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Congressman Clyburn Plans to Reintroduce $100 Billion Rural Broadband Expansion Fund Bill

Phillip Dampier February 22, 2021 Community Networks, Consumer News, Public Policy & Gov't, Rural Broadband, Video 7 Comments

Clyburn

Congressman James Clyburn (D-S.C.) plans to reintroduce a bill offering $100 billion dollars to provide rural high speed internet service in unserved and underserved parts of the United States and to provide subsidies as needed to ensure that internet service is affordable.

The return of the Accessible, Affordable Internet for All Act will be welcomed by the House Rural Broadband Task Force and other groups appealing for rural broadband funding to resolve the pervasive lack of high-speed internet access in unprofitable service areas.

Clyburn notes that in his home state, one in ten rural South Carolinians lack access to suitable broadband service, despite years of more modest funding programs. His bill went nowhere in the 2020 session as part of the Democrats’ $1.5 trillion infrastructure bill, dubbed the Moving Forward Act. With the election of President Joe Biden and the razor thin Democratic majority control of the U.S. Senate, some form of expanded infrastructure spending bill is likely to emerge in Congress this spring, which will include rural broadband funding.

Like last year’s bill, the 2021 version will likely include:

  • $80 billion in direct subsidy funds to build out high-speed rural internet access to homes and businesses.
  • $5 billion set aside for low interest broadband deployment loans
  • $5 billion for distance learning programs
  • Funding for Wi-Fi service in school buses
  • The creation of the Office of Internet Connectivity and Growth within the National Telecommunications and Information Administration to monitor, promote, and assist rural communities and those economically disadvantaged in getting affordable high-speed internet service established in their community.
  • Funding for digital equity programs to train those not yet connected in how to use the internet.
  • A requirement that the FCC track and analyze national broadband pricing and ensure price transparency.

Clyburn’s 2020 bill also knocked down state barriers on building and expanding municipal broadband networks.

According to the FCC, 21 million Americans and 10 million school-age children do not have internet access. Low-income households are the least connected in America, and, not surprisingly, rural communities are the least served. What might surprise us all is that the data reveals a 75% correlation between median household income and broadband access In 2019, US Representative Jim Clyburn (D-S.C.) created the Rural Broadband Task Force to close the digital divide, with the goal of all Americans having high-speed internet access by 2025. The digital era is to the 21st century what electricity was to the 20th, argues Clyburn. Bridging the digital divide is something we must address if we are going to reset the US economy for all. Featuring Jim Clyburn in conversation with Naomi Nix. (9:21)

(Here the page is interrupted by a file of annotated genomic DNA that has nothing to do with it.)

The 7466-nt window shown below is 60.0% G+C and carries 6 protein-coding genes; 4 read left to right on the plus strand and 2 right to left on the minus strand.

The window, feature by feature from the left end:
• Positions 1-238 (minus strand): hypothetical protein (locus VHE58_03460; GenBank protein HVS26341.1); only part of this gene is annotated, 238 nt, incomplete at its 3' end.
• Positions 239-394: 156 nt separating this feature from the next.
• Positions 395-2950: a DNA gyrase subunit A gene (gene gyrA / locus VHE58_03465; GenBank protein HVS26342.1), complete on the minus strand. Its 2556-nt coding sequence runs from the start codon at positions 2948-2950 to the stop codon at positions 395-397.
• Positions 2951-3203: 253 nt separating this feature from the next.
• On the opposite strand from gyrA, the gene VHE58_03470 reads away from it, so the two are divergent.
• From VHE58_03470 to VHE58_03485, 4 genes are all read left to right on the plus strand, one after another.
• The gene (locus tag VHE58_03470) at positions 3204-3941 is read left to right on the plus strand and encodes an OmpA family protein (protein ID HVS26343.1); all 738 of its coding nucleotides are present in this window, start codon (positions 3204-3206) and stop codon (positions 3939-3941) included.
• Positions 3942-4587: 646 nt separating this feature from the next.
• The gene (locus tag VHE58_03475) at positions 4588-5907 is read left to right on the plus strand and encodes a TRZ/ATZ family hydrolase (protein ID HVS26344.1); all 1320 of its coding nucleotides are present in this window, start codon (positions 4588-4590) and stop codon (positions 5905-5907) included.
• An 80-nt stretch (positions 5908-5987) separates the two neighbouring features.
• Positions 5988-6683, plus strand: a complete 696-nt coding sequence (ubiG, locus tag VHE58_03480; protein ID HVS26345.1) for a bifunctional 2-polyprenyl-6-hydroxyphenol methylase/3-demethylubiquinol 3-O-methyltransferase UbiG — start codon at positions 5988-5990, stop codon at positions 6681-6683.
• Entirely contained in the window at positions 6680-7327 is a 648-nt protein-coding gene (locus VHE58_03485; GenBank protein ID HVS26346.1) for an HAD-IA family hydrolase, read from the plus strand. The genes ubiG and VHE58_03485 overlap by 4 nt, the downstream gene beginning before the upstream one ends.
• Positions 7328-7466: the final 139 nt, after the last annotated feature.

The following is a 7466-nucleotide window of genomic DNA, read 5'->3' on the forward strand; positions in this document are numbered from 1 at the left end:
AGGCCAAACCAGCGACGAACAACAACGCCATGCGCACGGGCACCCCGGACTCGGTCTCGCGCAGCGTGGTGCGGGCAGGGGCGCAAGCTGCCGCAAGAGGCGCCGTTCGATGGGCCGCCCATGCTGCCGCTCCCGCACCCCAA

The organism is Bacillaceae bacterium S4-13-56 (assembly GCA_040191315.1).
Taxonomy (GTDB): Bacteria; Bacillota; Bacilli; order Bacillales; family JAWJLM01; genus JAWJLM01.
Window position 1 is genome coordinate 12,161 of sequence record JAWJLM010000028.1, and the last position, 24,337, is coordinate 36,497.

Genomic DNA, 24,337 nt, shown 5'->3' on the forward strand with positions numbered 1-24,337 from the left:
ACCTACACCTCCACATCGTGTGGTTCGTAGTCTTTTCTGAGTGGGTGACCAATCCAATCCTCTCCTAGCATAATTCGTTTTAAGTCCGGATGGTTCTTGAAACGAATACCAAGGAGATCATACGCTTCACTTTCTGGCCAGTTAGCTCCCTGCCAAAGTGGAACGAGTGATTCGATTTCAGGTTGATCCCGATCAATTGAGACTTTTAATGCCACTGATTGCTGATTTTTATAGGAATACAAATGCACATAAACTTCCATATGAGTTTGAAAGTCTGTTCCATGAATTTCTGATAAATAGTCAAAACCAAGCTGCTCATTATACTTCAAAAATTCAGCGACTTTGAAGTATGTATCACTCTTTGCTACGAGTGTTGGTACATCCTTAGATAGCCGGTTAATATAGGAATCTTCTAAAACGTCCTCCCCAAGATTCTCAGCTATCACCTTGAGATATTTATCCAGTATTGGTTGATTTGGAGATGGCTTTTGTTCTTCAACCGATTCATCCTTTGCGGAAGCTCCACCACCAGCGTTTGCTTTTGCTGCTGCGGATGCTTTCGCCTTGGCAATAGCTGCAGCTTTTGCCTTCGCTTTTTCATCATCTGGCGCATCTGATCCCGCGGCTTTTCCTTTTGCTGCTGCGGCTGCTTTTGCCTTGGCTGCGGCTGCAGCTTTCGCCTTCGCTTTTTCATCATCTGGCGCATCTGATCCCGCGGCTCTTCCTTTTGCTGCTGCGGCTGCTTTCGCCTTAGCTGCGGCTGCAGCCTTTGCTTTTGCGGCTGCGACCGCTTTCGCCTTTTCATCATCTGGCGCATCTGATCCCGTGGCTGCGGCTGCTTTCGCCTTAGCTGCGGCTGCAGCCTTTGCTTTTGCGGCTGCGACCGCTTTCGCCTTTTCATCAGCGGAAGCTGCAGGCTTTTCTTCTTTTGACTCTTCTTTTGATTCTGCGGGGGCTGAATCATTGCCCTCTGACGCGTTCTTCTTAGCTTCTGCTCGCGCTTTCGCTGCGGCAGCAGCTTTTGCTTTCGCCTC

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duncan
duncan
2 months ago

When Starlink (et al) are fully rolled out, these programs will be unnecessary.

Unserved
Unserved
2 months ago
Reply to  duncan

Starlink will probably turn Hughesnet and Viasat into the new “Tracfone” of the internet with next to nothing monthly charges and “pay as you go” data my main concern with them is that people with land based internet providers will rush to them in an attempt to leverage better prices from their providers. Hopefully Starlink will charge a high enough amount that will discourage that so we wont have to deal with congestion issues and data caps.

Johnson
Johnson
2 months ago
Reply to  Unserved

At least StarLink won’t offer service in urban areas, already covered by cable/fiber broadband. It’s rural service only. Given that, they still have long way to go, because they still need to prove if laser interconnect between satellites will work. If it does, it will revolutionize satellite based internet service, with gigabit speeds beaming down from outer space.

Boo
Boo
2 months ago
Reply to  Unserved

That’s never going to happen! So think again!

Straypuft
Straypuft
2 months ago

Maybe have the ISP’s build their systems before paying them this time?

David
David
1 month ago

Good, maybe it will pass this time. A relative of mine can’t get DSL or cable and live about a 5 minute or so drive from a serviceable area.
[Even though Frontier spent millions on rural DSL deployment,thanks to CAF / CAF2 locally, no service.]

Jeremy Ney
1 month ago

Hello – I believe that you used a statistic from some research that I conducted, which explains the 75% correlation between median household income and broadband connectivity. Can you please cite me in this article? You can refer to this link which outlines the data and research used. https://americaninequality.substack.com/p/internet-access-and-inequality

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